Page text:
By contrast, if a remake of the film were ever to be attempted, this would be included in “High Noon — the Remake”: A muscular main character, with ripped shirt displaying cuts and abrasions; a couple (at least) of “bed scenes”; probably a look back at the main character’s childhood to provide some psychological trauma to engender sympathy; and in the end, the rationale for staying was because the town was willing to pay him a cash bonus — not because of any sense of duty or obligation.

For Federal employees and U.S. Postal Service workers who suffer from a medical condition and need to file for Federal Disability Retirement benefits under the FERS retirement system, “High Noon” is the metaphor for the state that you currently find yourself in:  Of having to face down your agency; of holding your Agency off until you have had the chance to prepare, formulate and file for your Federal Disability Retirement benefits.

And it would indeed be nice if it were still a film in Black & White, where no one notices that you can’t do all of the essential elements of your job, anymore, because you remain indistinguishable from everyone else.  But, alas we are now in the world of color, and because of that, you may want to contact a Federal Attorney who specializes in FERS Disability Retirement Law, where the Black & White Film is no longer available except in those special editions of the Criterion Collection.

Sincerely,

Robert R. McGill
Lawyer exclusively representing Federal and Postal employees to secure their Federal Disability Retirement benefits under FERS from the U.S. Office of Personnel Management.

 

OPM Disability Retirement Law: When Once We…

How does one finish the sentence?  Are we at that point in life when reminiscing about our past status has become an obsessional point of daily reflection?   Does it say something about ourselves when we engage in such thought processes?

Our past accomplishments; what we were once able to do; the reflection upon our present circumstances — of what we cannot do, are unable to accomplish, of who we once were in comparison to what we represent today.

The list of comparative analysis is endless.  Whether from aging or from suffering from a debilitating medical condition, when once we were able to multi-task, to laugh off stresses and pressures, of being able to handle multiple hats and change our positions daily from one role to the next, etc.  When once we were able to do, to accomplish, to reach — so many things, goals, projects, etc., and now….

For Federal employees and U.S. Postal workers who lament the comparison between what you once were and what you are today, the goal is not to merely slog through and survive, but to get to a place where you can redeem the life you once had.

Contact a FERS Disability Attorney who specializes in Federal Disability Retirement Law, and consider whether or not preparing, formulating and filing an effective Federal or Postal Disability Retirement application might not be the best next move in order to regain that semblance of a life when once we were able to do and be so much more than the debilitated Federal or Postal employee we are today.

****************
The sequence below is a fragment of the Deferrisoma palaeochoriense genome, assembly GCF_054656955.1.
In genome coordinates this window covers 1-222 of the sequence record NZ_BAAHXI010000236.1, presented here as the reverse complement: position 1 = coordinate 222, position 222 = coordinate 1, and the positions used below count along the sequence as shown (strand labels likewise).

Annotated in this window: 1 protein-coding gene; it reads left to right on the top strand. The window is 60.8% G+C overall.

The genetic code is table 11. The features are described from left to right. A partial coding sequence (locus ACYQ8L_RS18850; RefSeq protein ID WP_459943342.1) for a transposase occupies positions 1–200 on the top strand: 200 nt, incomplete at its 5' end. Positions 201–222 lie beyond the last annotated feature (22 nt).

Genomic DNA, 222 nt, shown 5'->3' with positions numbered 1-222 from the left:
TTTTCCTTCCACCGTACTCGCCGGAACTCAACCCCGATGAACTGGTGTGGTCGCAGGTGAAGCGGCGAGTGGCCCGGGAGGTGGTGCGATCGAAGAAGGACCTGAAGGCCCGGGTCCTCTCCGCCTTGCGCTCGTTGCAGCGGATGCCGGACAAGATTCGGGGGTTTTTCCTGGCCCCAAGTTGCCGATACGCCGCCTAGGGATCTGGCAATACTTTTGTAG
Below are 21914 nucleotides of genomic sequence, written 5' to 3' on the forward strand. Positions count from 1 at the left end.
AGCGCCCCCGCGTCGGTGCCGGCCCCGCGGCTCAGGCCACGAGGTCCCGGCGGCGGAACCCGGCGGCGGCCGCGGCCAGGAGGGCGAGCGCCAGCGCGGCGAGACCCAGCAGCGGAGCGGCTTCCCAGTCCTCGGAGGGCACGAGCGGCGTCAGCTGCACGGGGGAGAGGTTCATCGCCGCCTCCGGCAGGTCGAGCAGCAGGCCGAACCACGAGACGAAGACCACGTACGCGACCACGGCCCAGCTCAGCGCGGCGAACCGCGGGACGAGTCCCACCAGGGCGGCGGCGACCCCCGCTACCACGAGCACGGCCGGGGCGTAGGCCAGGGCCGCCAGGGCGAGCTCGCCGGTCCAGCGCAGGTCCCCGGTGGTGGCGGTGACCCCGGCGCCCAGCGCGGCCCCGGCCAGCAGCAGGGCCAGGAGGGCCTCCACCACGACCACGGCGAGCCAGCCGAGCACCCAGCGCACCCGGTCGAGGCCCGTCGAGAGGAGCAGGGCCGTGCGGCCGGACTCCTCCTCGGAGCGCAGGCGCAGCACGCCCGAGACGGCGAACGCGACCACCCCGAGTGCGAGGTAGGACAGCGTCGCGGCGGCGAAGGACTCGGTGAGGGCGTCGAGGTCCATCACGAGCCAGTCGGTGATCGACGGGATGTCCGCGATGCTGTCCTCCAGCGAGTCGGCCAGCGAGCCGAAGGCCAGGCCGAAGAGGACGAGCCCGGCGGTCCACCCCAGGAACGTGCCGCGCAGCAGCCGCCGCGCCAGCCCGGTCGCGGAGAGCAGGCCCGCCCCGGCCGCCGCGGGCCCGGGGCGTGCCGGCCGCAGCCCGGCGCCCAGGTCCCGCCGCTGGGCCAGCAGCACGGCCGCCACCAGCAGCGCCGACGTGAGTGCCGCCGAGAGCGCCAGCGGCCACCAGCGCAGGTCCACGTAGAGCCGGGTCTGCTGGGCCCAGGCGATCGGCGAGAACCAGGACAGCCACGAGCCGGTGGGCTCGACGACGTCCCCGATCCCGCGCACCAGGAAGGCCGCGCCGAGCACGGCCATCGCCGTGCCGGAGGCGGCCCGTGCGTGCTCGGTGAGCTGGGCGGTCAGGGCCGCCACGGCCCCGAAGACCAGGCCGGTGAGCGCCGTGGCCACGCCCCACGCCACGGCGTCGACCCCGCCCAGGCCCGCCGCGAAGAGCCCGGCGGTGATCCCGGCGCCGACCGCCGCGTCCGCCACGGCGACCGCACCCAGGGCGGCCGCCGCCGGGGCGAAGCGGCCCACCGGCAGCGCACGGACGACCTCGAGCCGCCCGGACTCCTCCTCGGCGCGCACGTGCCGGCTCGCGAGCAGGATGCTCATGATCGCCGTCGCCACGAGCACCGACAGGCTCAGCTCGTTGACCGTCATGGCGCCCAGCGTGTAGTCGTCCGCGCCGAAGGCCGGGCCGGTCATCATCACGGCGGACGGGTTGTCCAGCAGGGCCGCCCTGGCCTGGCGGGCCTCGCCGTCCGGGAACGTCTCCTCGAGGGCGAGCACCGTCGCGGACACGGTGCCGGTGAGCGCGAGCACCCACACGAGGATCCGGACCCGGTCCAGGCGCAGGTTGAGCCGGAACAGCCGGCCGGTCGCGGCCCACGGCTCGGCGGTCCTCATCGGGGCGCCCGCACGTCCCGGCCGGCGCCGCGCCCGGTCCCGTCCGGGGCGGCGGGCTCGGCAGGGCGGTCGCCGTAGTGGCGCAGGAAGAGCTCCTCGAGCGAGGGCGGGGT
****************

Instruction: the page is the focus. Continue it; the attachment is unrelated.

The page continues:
Sincerely,

Robert R. McGill
Lawyer exclusively representing Federal and Postal employees to secure their Federal Disability Retirement benefits under FERS from the U.S. Office of Personnel Management.

 

FERS Disability Retirement: Masking the Inadequacies

Perhaps it is because everyone else is so busy with their own lives that they hardly notice; and as we pass each other by, you can tell by the perfunctory, “How’s it going?” followed by the quick exit with nary a pause to listen to an answer.

Masking inadequacies can barely require even a minimum effort; no one cares — though we do not like to acknowledge this — and even fewer would blink an eye if their lack of empathy were pointed out.  But at some point, perhaps it would become too evident, and suddenly it’s as if there was an “enemy’s list” that someone scrawled your name onto.

Is Nixon still around?  With swiftness of deliberation, you are suddenly failing to produce, you are quickly placed on a “Performance Improvement Plan” and, there you go: A Proposal to Remove and a Decision to Remove.  Of course, it wasn’t because you hadn’t adequately masked your inadequacies because of your medical conditions; rather, someone decided to target you.

For Federal employees and U.S. Postal workers who suffer from a medical condition such that the medical condition prevents you from performing one or more of the essential elements of your Federal or Postal job, it is rarely a matter of masking the inadequacies — for, that is quite simple — but rather, that you may become the target of someone’s ire.

Contact an disability attorney who specializes in Federal Disability Retirement, and begin the process of effectively preparing, formulating and filing for Federal or Postal Disability Retirement benefits under FERS.

Sincerely,

Robert R. McGill
Lawyer exclusively representing Federal and Postal employees to secure their Federal Disability Retirement benefits under FERS from the U.S. Office of Personnel Management.

 

FERS Disability Retirement for Federal Employees: Life’s Shrapnel

It is a fearful weapon of war — meant to maim, at the very least, and if it kills by damaging enough of a human body, such as the carotid artery or other major vessel, then so much the better.  Whether from a bomb or other explosive device, it represents a terrible indictment of war’s tragedy: It does not discriminate; it treats women and children in the same way as official combatants; it cares not as to the consequences, and its success is measured both by the least of injuries as well as by the gravest of results.